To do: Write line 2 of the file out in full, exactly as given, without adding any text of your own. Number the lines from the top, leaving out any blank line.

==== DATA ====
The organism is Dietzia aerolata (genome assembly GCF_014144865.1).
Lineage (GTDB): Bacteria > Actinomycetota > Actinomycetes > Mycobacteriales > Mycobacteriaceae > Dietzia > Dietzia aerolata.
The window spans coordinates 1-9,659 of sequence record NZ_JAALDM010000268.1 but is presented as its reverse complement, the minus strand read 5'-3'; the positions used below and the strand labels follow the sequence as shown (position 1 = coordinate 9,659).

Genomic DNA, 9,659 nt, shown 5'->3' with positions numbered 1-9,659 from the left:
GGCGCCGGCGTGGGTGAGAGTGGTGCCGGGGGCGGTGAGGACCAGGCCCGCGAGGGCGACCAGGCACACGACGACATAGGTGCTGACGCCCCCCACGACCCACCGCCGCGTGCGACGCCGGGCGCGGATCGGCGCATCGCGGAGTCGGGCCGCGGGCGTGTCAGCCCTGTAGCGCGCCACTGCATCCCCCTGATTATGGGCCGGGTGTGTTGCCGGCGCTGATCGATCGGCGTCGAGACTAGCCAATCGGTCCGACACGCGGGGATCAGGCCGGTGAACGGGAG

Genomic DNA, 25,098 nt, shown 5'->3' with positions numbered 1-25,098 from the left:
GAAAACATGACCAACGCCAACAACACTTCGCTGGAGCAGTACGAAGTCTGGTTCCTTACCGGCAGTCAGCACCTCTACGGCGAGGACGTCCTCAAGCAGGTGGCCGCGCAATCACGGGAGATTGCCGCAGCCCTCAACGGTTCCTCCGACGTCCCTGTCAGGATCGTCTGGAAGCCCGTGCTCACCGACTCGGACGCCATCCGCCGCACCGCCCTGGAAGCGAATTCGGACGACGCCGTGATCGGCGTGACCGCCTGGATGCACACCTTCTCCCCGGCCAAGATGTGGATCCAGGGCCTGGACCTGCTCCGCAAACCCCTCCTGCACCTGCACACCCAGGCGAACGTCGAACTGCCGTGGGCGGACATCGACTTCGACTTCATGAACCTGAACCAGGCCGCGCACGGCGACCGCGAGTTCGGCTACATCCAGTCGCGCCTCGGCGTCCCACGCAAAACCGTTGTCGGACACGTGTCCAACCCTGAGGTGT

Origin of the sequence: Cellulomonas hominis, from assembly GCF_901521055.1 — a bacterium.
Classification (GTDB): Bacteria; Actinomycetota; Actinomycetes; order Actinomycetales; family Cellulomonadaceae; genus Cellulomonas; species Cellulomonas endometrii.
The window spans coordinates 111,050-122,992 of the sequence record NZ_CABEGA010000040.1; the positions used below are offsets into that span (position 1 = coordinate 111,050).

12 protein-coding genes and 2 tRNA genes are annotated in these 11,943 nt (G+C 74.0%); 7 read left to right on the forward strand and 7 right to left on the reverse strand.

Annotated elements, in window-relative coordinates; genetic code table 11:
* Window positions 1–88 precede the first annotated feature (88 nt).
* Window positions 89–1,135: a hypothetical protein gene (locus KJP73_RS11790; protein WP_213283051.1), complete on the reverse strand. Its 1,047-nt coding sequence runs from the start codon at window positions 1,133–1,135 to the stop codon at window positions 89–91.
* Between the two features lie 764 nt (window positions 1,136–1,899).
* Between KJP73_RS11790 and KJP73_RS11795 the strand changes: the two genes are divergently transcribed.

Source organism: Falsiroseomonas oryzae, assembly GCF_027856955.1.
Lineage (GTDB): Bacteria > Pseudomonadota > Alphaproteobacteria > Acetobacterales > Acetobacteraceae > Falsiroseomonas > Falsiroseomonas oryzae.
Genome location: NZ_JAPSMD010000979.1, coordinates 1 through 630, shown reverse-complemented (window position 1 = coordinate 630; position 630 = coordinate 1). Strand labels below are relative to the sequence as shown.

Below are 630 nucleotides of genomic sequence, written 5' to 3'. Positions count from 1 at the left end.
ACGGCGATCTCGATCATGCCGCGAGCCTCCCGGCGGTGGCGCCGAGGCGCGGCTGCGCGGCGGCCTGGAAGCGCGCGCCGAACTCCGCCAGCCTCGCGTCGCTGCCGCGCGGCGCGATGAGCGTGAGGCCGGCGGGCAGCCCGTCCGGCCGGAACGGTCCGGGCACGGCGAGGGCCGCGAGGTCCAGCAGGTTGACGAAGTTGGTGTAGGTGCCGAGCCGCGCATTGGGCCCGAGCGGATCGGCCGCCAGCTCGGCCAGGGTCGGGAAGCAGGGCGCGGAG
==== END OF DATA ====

Lineage (GTDB): Bacteria > Actinomycetota > Actinomycetes > Mycobacteriales > Mycobacteriaceae > Dietzia > Dietzia aerolata.